MUMBAI, (Reuters) – India’s “rock star” central bank governor Raghuram Rajan, feted by foreign investors but under pressure from political opponents at home, stunned government officials and colleagues on Saturday by announcing he would step down after just one three-year term. Rajan, a former chief economist at the International Monetary Fund, is held in high esteem by policymakers and investors at home and abroad for overhauling the way the Reserve Bank of India (RBI) operates.
But he has faced mounting criticism from a faction within Prime Minister Narendra Modi’s ruling party for keeping interest rates high and over a perception that he had begun to stray into politics.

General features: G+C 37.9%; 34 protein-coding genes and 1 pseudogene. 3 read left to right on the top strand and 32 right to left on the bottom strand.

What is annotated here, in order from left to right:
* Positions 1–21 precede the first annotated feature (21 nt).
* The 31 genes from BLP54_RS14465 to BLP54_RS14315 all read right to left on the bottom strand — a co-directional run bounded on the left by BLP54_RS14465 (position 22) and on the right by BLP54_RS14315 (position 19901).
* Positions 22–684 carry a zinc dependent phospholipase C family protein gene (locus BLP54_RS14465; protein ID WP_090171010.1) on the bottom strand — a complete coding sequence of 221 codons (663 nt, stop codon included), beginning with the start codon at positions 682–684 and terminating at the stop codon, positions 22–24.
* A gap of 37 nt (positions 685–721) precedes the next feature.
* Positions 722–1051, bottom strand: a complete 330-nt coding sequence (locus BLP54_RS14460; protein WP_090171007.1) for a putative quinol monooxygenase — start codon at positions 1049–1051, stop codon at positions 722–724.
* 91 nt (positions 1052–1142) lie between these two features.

In a letter to RBI staff, Rajan said he planned to return to academia, even as he noted two of his actions – the creation of a monetary policy committee to set interest rates and the clean-up of the heavily indebted banking sector – remained unfinished.
“While I was open to seeing these developments through, on due reflection, and after consultation with the government, I want to share with you that I will be returning to academia when my term as Governor ends on Sept. 4, 2016,” Rajan wrote.
“I will, of course, always be available to serve my country when needed.”